Local Trustees can ,’ empathize with your experiences, and tailor their approach to suit your unique challenges and goals. Equally important, their intimate understanding of your local economy can help inform which option(s) might give you the best chance at a financial fresh start.

Should you meet in person?

At MNP, we were extremely supportive of the OSB’s decision to allow virtual insolvency proceedings at the outset of the pandemic. It was the right decision, not because virtual is the best way to administer a Bankruptcy or Consumer Proposal — rather, thousands of Canadians would have continued to suffer with unmanageable debt otherwise, worsened by a depressed economy and country-wide business closures.

A lot has changed over the past two years, and so has our perspective on conducting proceedings online. It’s been extremely helpful in some ways, and a hindrance in many others. Our Licensed Insolvency Trustees are grateful to be back in the office full time, meeting face to face with local debtors and providing tailored advice for their unique challenges.

We continue to offer virtual proceedings upon request but have found a hybrid approach seems to work best for most people. Here are some questions we often ask if someone is considering foregoing in-person meetings altogether:

  • How comfortable are you discussing financial / personal issues with strangers? Your initial consultation will require you to disclose sensitive information around the cause and nature of your debts, financial habits, living situation, etc.
  • How comfortable are you with technology? Virtual insolvency proceedings will require at a minimum three video calls with an MNP representative. It will also require you to share sensitive personal information electronically. The learning curve and cyber security risks can be steep for many people. Working with a local Trustee allows you to do all this in person if you feel more comfortable.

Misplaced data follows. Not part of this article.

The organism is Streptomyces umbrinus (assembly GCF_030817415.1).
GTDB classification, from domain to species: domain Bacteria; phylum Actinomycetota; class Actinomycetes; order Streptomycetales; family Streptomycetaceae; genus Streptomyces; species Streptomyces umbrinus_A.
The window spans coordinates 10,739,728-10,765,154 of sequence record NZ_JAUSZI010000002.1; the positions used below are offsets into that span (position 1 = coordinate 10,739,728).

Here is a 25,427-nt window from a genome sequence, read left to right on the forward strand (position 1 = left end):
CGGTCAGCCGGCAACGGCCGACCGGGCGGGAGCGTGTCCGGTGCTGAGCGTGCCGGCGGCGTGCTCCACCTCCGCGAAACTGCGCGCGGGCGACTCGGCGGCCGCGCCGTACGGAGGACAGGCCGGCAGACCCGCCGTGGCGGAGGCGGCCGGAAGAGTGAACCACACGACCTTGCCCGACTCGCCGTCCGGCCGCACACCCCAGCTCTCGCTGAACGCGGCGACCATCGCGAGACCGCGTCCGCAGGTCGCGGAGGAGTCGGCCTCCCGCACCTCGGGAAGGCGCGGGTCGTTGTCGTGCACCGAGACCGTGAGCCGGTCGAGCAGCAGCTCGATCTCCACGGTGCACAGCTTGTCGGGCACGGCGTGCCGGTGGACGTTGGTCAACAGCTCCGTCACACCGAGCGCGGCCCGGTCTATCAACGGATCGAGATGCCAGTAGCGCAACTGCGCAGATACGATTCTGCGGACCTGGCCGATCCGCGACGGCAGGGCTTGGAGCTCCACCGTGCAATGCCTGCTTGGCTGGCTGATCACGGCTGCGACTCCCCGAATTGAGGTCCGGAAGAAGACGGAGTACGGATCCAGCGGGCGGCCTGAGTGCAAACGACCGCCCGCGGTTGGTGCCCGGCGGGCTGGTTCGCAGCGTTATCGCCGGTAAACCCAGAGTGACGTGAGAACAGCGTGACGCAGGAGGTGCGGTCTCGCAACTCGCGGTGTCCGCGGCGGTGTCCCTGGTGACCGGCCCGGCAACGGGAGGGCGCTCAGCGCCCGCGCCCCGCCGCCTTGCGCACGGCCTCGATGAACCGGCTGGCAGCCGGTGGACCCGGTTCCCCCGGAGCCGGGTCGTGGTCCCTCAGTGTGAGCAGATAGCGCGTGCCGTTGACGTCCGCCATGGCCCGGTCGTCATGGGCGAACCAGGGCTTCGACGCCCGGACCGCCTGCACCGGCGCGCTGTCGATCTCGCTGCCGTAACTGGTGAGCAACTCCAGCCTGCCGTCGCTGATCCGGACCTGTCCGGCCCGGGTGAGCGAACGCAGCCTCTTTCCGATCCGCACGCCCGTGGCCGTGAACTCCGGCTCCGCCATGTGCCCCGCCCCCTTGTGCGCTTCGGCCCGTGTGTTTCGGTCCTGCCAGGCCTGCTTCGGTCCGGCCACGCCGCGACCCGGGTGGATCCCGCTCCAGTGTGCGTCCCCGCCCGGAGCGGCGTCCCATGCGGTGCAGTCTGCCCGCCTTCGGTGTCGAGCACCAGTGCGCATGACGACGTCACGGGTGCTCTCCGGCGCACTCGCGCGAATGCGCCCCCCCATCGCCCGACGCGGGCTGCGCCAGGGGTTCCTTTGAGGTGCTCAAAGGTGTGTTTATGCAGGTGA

• How is the internet coverage in your area? Canada’s rural communities continue to be grossly underserved when it comes to broadband internet access. Video calls require a lot of bandwidth and T, resulting in wasted time for the debtor and difficulties capturing important information.
  • Do you have any impairments or disabilities? Many individuals with vision and hearing impairments have reported difficulties communicating through video conferencing and understanding electronically submitted documents. Licensed Insolvency Trustees have more flexibility to accommodate various needs through in-person meetings and paper documents.
  • What is your communication / learning style? Both your initial consultation and financial counselling sessions depend on engaged collaboration between you and the Licensed Insolvency Trustee. In-person sessions keep the conversation focused on topic and allow for more active participation, which can help to maximize the value of these sessions for you.
  • Are you a self-starter? You will have several legal requirements in order to successfully complete a Bankruptcy or Consumer Proposal. For instance, submitting monthly income and expense reports, attending two financial counselling sessions, disclosing all income and assets, making payments, surrendering assets, etc. Many people find meeting in person helps to keep those responsibilities organized and front of mind and makes them feel more ‘concrete.’
  • Is there a language barrier? It’s imperative that you understand your options and what’s required of you to make an informed decision about a Bankruptcy or Consumer Proposal. If you are not fully comfortable speaking in English or French, it’s typically easier to facilitate a conversation between yourself, your translator, and the Trustee in person where there are fewer technological barriers or opportunities for miscommunication.